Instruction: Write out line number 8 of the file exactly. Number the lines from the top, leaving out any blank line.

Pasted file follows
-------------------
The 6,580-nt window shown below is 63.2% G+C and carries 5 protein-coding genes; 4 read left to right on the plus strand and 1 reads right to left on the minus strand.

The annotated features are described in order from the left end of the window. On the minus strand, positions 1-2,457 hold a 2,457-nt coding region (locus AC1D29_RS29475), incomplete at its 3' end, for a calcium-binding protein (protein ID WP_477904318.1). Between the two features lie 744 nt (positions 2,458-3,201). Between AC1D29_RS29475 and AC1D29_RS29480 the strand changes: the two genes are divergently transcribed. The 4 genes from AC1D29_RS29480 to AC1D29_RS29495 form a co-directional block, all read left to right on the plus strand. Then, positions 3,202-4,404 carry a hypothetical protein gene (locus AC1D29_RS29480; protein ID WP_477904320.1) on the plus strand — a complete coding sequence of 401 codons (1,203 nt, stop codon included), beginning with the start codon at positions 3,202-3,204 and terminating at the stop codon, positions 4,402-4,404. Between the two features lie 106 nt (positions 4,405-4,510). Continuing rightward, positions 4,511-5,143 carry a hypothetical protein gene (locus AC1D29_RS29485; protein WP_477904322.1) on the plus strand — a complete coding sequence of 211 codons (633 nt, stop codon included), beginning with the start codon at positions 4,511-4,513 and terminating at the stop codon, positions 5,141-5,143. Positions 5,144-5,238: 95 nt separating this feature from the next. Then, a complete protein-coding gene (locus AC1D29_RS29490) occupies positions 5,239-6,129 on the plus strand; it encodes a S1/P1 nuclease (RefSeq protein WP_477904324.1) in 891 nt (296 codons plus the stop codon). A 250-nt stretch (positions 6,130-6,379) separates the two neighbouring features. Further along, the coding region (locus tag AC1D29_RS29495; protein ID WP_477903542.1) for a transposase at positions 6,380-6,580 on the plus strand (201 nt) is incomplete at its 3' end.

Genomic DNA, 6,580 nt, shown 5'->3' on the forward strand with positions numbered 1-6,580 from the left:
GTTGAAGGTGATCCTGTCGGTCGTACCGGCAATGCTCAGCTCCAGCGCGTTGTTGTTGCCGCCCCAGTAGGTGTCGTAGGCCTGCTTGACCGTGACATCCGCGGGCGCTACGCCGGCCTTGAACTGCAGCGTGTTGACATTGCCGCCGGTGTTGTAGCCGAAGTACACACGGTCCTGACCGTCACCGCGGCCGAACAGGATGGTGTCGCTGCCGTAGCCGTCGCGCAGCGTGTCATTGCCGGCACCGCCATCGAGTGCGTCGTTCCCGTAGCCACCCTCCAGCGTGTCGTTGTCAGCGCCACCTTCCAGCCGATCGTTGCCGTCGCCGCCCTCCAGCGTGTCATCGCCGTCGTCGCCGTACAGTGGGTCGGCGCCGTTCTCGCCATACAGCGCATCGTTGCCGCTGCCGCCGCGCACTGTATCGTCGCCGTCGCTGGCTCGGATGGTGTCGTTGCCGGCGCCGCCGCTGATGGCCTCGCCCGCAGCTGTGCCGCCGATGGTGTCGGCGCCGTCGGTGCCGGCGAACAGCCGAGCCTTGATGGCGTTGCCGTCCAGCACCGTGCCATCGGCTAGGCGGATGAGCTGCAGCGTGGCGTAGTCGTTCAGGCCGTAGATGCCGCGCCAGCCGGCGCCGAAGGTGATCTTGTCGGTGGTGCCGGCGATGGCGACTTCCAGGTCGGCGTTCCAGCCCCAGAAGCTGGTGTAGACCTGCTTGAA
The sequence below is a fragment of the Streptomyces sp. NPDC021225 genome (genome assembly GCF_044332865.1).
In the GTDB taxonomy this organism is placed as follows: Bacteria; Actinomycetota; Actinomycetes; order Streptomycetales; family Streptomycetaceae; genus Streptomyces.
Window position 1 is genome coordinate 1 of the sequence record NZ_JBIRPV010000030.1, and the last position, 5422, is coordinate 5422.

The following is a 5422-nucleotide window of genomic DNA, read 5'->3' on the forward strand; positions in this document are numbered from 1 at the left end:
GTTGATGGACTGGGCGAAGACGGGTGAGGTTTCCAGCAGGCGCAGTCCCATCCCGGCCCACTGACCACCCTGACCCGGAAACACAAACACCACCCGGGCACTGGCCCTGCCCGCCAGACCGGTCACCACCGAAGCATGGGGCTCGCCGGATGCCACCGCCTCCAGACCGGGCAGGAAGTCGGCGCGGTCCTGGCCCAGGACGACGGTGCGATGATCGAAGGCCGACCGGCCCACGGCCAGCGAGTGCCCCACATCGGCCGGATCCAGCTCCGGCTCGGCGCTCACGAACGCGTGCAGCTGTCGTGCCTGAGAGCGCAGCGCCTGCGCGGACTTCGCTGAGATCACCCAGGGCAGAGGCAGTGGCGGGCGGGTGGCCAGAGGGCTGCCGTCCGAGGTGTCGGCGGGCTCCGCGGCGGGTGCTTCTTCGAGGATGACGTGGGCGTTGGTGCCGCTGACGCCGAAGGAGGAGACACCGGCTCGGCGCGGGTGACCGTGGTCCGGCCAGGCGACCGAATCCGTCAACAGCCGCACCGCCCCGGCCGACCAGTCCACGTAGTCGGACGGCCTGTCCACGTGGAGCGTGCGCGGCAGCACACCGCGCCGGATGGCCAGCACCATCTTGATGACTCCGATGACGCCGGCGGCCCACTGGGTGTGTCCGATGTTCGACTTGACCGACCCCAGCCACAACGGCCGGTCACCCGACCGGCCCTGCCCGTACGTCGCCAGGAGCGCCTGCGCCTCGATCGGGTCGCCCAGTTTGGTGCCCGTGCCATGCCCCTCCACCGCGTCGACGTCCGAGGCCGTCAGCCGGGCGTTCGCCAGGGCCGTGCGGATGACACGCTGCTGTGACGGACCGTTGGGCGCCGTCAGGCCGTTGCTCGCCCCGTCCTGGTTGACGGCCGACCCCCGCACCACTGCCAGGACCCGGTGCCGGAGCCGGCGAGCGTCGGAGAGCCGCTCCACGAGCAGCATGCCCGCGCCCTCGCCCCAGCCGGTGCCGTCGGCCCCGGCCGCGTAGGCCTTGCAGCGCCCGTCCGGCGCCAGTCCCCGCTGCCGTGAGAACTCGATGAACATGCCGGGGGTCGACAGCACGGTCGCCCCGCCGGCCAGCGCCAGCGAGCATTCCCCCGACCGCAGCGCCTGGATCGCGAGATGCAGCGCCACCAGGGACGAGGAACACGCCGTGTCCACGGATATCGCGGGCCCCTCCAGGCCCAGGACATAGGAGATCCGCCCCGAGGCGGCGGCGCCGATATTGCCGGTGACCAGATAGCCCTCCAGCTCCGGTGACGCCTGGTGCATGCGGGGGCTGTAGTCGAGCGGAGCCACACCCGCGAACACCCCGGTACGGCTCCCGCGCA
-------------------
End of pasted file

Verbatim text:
The following is a 5422-nucleotide window of genomic DNA, read 5'->3' on the forward strand; positions in this document are numbered from 1 at the left end: